Almost a year to the day that former PJ coordinator Gonçalo Amaral learnt that the parents of missing Madeleine McCann had successfully sued him over his book “The Truth of the Lie”, three appeal court judges have ruled that there is essentially no case to answer.
Ferreira de Almeida, Catarina Manso and Alexandrina Branquinho have unanimously overturned the ruling of a lower court, freeing Amaral from a €500,000 bill for damages and another €106,000 in legal costs.
The McCanns, who were originally suing Amaral for €1.2 million, are “almost certain” to appeal. But the fact that the judges were united over their 16-page decision speaks volumes.
The question, they explained, centres on “appreciating an alleged illegality”.
Amaral’s thesis – that Madeleine “was not abducted, but had died accidentally” and that her parents, knowing this, had “covered up” the facts using “the theory of kidnap to elude” was nothing new.
It came from evidence contained in police files on the case, and it was the basis for the couple being made “arguidos” in the original investigation.
The judges thus accepted Amaral’s contention that he wrote “Truth of the Lie” “to expose his vision of the facts”, saying that it followed that “publication of the said book has to be considered a legitimate exercise of the right to an opinion”.
But even more, the panel stated that it was the McCanns who “multiplied themselves in interviews and interventions in national and international media” to the point that “one must conclude that it was they who voluntarily limited their rights to reservation and the intimacy of private life”.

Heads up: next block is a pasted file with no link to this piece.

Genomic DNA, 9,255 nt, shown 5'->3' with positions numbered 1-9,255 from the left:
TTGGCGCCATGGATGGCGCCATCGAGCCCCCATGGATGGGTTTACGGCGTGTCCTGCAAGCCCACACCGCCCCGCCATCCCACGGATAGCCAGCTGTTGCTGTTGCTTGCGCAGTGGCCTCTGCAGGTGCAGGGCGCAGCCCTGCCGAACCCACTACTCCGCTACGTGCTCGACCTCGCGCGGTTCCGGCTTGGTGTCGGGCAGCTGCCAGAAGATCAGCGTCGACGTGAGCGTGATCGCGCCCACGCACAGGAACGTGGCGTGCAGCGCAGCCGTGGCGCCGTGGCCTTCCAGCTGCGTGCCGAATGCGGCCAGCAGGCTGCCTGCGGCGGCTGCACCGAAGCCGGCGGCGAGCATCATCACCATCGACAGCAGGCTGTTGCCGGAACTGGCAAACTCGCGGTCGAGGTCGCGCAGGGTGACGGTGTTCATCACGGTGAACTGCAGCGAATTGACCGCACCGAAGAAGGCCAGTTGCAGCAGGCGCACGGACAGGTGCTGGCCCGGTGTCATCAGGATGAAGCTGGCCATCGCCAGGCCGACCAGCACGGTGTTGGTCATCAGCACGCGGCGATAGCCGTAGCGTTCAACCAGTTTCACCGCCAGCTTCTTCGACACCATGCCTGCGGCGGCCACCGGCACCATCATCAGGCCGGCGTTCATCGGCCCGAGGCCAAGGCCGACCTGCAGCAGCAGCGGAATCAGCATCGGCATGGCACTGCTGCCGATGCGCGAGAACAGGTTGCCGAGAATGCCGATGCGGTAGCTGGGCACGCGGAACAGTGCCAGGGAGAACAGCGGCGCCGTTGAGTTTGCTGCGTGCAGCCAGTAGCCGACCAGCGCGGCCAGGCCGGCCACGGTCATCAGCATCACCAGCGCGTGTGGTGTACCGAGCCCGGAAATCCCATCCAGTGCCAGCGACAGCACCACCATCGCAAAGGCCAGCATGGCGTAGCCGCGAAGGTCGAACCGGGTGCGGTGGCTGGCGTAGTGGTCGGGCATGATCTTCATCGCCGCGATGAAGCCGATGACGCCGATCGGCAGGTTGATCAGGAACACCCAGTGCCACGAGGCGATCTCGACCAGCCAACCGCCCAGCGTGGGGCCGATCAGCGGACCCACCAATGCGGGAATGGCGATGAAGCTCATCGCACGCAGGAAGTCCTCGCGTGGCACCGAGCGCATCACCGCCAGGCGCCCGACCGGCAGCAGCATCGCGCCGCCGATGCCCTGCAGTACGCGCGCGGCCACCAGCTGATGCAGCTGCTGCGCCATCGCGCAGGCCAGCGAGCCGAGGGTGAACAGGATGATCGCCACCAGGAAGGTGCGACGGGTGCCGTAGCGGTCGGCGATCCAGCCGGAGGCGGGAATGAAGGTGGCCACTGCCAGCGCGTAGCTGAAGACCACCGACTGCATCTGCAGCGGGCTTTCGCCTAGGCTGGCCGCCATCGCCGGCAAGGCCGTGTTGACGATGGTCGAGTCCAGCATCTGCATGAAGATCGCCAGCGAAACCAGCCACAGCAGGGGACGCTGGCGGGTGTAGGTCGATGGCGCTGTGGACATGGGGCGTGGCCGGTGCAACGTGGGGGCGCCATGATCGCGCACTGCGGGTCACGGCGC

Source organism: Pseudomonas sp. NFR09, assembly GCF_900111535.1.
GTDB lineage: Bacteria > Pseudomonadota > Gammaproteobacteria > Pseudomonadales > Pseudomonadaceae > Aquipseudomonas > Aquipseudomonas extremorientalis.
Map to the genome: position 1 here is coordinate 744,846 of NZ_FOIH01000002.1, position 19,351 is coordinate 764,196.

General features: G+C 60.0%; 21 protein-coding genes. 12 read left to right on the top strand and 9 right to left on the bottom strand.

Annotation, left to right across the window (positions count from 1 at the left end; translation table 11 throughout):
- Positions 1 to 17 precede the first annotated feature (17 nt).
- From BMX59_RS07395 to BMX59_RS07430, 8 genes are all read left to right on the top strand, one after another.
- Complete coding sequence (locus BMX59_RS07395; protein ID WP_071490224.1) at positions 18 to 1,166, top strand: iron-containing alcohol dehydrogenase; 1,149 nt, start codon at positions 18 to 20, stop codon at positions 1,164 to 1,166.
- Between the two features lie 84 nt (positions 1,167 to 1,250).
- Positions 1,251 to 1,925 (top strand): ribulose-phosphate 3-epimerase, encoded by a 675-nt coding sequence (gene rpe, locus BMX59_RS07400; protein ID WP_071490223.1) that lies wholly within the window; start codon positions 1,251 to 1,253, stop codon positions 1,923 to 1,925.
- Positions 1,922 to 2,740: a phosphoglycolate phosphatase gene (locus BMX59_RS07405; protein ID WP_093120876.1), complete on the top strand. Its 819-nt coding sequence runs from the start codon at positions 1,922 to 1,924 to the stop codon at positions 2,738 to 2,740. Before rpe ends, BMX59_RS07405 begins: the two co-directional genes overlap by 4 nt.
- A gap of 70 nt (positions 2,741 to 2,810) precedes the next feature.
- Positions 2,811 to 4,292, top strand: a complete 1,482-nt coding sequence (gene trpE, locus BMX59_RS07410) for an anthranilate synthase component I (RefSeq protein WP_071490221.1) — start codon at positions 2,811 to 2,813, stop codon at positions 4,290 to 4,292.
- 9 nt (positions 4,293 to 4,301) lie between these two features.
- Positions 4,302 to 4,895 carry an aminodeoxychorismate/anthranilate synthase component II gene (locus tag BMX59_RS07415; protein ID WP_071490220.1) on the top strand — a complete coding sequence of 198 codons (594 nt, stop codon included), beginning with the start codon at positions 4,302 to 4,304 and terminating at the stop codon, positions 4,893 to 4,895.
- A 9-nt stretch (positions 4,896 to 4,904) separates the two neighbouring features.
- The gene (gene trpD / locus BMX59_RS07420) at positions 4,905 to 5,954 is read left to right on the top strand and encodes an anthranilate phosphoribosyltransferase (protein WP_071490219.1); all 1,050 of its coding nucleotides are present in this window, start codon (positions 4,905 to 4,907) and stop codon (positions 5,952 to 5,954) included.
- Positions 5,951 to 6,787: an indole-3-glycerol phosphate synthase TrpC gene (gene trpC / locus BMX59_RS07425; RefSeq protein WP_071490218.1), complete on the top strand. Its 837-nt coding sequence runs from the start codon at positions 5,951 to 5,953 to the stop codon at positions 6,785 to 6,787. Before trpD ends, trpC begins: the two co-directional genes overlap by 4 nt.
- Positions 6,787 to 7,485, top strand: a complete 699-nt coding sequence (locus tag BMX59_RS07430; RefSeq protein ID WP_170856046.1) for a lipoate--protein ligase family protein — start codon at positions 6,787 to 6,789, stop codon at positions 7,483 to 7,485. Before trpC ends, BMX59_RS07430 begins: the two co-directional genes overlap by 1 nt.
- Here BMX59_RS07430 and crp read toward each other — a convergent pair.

In very stilted legal jargon, the bottom line is that the judges basically rated Amaral’s right to an opinion on the same level as anyone else’s.
Picking up the story, the Daily Mail managed to speak to McCann defence lawyer Isabel Duarte who said both she and her clients were “obviously disappointed”.
Duarte added however that she was not surprised, as “one of the judges ruled in favour of a previous appeal overturning a ban on the book”.
Indeed, McCann lawyers tried to remove this judge (Catarina Manso), altogether. A legal source has calculated that the shenanigans “cost some two months of time, which explains why this decision took so long”.
As Público explains, copies of the “Truth of the Lie” can now once again go on sale (which television reports suggest will happen next week), as can the DVD film documentary, the property of Valentim de Carvalho Filmes and television station TVI.
The panel’s decision, Duarte told the Mail, was “an appreciation of the law and not the facts”.
“We can appeal to the Supreme Court which we will do as soon as we have instructions from our clients,” she said. “We obviously hope the appeal will succeed. The McCanns never received any compensation money after the original decision, although the money was deposited at the court.”
This is something Amaral will very likely be addressing with his own lawyers, as he has had his assets frozen since the McCanns launched their civil action seven years ago.